New maps of major oxides and Mg # of the lunar surface from additional geochemical data of Chang’E-5 samples and KAGUYA multiband imager data

1Liang Zhang,2Xubing Zhang,1Maosheng Yang,1Xiao Xiao,3Denggao Qiu,3Jianguo Yan,1Long Xiao,1,2Jun Huang
Icarus (in Press) Link to Article []
1State Key Laboratory of planetary processes and mineral resources, School of Earth Sciences, China University of Geosciences (Wuhan), Wuhan 430074, China
2School of Geography and Information Engineering, China University of Geosciences, Wuhan 430078, China
3State Key Laboratory of Information Engineering in Surveying, Mapping and Remote Sensing, Wuhan University, Wuhan 430070, China
4Chinese Academy of Sciences Center for Excellence in Comparative Planetology, Hefei 230026, China
Copyright Elsevier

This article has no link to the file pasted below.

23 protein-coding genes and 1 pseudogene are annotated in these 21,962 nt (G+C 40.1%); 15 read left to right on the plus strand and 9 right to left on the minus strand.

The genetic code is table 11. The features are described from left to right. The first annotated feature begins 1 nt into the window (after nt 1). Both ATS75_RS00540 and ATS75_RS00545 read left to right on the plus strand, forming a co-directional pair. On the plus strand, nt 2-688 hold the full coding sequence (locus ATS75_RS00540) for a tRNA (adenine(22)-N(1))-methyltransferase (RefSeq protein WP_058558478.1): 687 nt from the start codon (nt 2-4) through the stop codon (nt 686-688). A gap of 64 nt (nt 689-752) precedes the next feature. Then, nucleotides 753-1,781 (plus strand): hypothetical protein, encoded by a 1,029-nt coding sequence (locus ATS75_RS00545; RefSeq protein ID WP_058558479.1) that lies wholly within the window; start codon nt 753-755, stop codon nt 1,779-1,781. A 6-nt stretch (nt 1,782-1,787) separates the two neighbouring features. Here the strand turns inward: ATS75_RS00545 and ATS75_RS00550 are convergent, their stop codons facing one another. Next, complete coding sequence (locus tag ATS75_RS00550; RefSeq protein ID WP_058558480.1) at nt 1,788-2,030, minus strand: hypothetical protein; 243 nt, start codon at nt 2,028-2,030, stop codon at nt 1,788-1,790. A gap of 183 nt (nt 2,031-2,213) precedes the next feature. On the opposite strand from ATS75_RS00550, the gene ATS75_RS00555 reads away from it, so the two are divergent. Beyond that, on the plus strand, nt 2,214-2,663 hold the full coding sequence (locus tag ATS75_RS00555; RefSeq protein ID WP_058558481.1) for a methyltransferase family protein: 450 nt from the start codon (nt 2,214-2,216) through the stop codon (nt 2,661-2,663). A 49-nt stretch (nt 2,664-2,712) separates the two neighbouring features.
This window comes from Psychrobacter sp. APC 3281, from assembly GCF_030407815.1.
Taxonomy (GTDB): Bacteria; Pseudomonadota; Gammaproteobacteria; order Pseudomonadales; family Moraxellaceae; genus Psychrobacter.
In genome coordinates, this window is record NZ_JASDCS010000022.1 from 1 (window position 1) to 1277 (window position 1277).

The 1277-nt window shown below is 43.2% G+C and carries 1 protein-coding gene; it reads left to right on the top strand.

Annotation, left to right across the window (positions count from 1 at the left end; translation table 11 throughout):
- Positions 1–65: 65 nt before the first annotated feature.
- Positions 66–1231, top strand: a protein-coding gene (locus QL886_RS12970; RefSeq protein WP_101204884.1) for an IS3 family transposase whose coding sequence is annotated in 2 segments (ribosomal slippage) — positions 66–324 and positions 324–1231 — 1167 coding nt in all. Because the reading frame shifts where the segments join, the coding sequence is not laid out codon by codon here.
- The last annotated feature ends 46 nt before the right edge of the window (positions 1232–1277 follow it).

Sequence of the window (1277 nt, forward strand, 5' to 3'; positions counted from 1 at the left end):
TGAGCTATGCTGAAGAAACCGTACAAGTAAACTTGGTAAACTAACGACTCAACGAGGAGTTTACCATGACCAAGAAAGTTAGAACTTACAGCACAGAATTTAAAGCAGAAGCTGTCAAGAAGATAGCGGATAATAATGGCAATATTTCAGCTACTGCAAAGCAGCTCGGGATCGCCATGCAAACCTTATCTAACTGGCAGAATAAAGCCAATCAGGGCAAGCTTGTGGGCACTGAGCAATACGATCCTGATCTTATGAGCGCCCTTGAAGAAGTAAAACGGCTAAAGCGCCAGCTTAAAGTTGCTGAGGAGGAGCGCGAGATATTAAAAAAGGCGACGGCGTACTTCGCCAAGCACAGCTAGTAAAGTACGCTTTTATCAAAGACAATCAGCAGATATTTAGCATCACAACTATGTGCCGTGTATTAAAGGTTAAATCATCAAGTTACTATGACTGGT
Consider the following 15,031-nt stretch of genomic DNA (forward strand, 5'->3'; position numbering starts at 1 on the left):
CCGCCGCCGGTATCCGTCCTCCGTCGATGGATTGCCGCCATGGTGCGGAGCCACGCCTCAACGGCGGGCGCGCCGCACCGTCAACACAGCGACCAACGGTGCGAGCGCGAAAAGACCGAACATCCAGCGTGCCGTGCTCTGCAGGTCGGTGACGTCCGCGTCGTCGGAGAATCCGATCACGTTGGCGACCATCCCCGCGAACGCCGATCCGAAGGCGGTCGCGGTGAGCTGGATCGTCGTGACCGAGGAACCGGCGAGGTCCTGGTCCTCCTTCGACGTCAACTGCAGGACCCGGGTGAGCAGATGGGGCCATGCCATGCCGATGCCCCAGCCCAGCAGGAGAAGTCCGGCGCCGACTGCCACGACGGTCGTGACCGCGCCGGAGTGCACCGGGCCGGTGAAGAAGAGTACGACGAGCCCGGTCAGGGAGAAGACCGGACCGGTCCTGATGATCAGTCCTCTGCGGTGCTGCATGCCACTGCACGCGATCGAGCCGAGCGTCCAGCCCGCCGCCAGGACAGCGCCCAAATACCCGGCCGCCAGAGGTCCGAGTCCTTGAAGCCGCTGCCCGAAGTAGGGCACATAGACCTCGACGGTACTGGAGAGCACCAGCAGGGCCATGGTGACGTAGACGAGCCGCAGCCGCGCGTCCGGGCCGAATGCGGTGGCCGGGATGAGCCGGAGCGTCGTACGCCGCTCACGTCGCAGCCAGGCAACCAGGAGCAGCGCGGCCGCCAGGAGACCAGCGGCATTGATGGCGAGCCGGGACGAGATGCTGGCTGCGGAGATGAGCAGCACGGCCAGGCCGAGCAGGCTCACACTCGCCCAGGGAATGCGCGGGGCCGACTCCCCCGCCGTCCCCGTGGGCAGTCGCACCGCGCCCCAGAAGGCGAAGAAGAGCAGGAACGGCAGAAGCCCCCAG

In the past, global maps of major oxides and magnesium number (Mg #) on the lunar surface had been derived from spectral data of remote sensing images, combined with “ground truth” geochemical information from Apollo and Luna samples. These compositional maps provide insights into the chemical variations of different geologic units, revealing the regional and global geologic evolution. In this study, we produced new maps of five major oxides (i.e., Al2O3, CaO, FeO, MgO, and TiO2) and Mg # using imaging spectral data from the KAGUYA multiband imager (MI) and the one-dimensional convolutional neural network (1D-CNN) algorithm. We took advantage of recently acquired geochemical information from China’s Chang’E-5 (CE-5) samples. We used the coefficients of determination (R2) and Root Mean Squared Error (RMSE) as model evaluation indicators. We compared the results with the models used by Wang et al. (2021) and Xia et al. (2019). Our study shows that the 1D-CNN algorithm model used in this study had a higher degree of fit and smaller dispersion between the “ground truth” value of geochemical information and the predicted value of spectral data. The 1D-CNN algorithm generally performs better in describing the complex nonlinear relationship between spectra and chemical components. In addition, we present regions of mare domes in Mairan Dome (43.76°N, 49.90°W) and irregular mare patches (IMPs) in Sosigenes (8.34°N, 19.07°E) to demonstrate the geologic implications of these new maps. With the highest spatial resolution (~ 59 m/pixel), these new maps of five major oxides and Mg # will serve as an important guide in future studies of lunar geology.


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